COMING AT YOU WEEK OF 2.1.22
This week’s most important marketing news
A while ago, Google announced FLoC as their solution to a cookie-less world. It seems Google received criticism and concerns about FLoC and pivoted their approach.
Their new proposed model, Topics, works like this:
1. Google makes a list of topics and matches each website with the best-fitting topic from their list.
2. Then, Google tracks which topics you favor based on the websites you visit. They will not include sensitive categories like race or gender. And, it will only hold on to three weeks of this data at a time.
3. Finally, when you visit a site that serves Google ads. It’ll share three of your top five topics from the last three weeks and use that info to tailor your ads.
So what do you think? Is this the best way to give users more privacy while serving relevant ads?
The full-site editing improvement has us excited about this WP update. This improved feature means we can make more theme edits without code, and we aren’t coders. So we’re happy about this.
signals something slightly different than
From the first url you may expect to find videos of Martin Luther King Jr.’s speeches, a history of his life, or ways you can continue on his legacy. From the second url, you might expect info about events happening on MLK Day, a history of the holiday, etc.
Now you can get a .day domain to signal that date significance in appropriate URLs.
This new section is similar to features like “People also ask.” It will show, well exactly what it says it will: search queries that Google knows are commonly used right after your current search.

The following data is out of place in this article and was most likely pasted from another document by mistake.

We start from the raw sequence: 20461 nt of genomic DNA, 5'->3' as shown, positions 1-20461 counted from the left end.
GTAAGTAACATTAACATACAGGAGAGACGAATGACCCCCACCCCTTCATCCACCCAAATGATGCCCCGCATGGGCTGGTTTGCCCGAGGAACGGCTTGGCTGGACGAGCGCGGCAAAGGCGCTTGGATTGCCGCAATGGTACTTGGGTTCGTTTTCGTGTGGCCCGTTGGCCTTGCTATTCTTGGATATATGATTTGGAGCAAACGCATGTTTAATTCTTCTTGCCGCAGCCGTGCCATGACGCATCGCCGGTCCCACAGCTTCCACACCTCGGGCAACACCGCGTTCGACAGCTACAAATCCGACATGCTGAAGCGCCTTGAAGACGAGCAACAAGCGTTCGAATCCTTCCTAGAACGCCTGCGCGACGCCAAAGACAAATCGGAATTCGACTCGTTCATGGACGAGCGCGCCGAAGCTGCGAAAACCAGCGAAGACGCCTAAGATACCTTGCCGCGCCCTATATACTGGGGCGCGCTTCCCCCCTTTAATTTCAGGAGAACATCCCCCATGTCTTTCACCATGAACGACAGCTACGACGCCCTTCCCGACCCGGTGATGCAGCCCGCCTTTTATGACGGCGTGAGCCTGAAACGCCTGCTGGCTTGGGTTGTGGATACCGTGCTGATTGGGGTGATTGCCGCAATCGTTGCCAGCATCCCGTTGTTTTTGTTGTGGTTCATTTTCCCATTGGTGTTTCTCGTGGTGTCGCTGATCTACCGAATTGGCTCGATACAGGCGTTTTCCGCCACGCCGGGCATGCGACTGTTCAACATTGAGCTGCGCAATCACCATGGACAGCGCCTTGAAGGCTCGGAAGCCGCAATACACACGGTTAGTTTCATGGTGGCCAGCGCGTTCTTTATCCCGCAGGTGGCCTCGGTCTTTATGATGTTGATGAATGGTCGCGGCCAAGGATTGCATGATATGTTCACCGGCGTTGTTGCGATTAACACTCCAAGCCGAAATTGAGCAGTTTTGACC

Here’s an example of a mobile search for “dentist near me.”
MANY COMPANIES ARE MARKETING WITH WEB3 ELEMENTS
Yet, Digiday warns that brands’ FOMO is motivating them to embrace web3 and metaverse elements that haven’t quite solidified or been adopted by the brands’ audiences yet. They think people are already experiencing metaverse burnout before it, and web3, have really begun.
3 FRAMEWORKS TO MAKE CONTENT CONVERT WITHOUT MAKING YOU PANIC
You can thank frameworks for your sanity. They keep you from feeling painfully overwhelmed when you start writing or editing site pages, email sequences, and everything else. Blake Emal shared a Twitter thread of frameworks, and these are our three favorites.
FRAME 1: THE FIVE OBJECTIONS
Good for sales-based landing pages
Address these doubts:
- I don’t have enough time
- I don’t have enough money
- It won’t work for me
- I don’t believe you
- I don’t need it
FRAME 2: BEFORE-AFTER-BRIDGE
Good for product pages
Add these elements, in this order:
- Point out their problem/pain-point.
- Then, paint a picture of their life with that problem resolved.
- Finally, tell them exactly how your product will take them from one to two.
FRAME 3: READER’S DIGEST BLUEPRINT
Good for long-form content
Yeah, it is ironic that the Reader’s Digest Version is recommended for long-form content. Go with it.
To get the Reader’s Digest effect, you want:
- A bunch of facts
- Only-needed adjectives
- To create curiosity
Remember these frameworks next time you’re staring at a blank doc that needs to transform into polished, converting content. And keep killing it!
LET’S GET VISUAL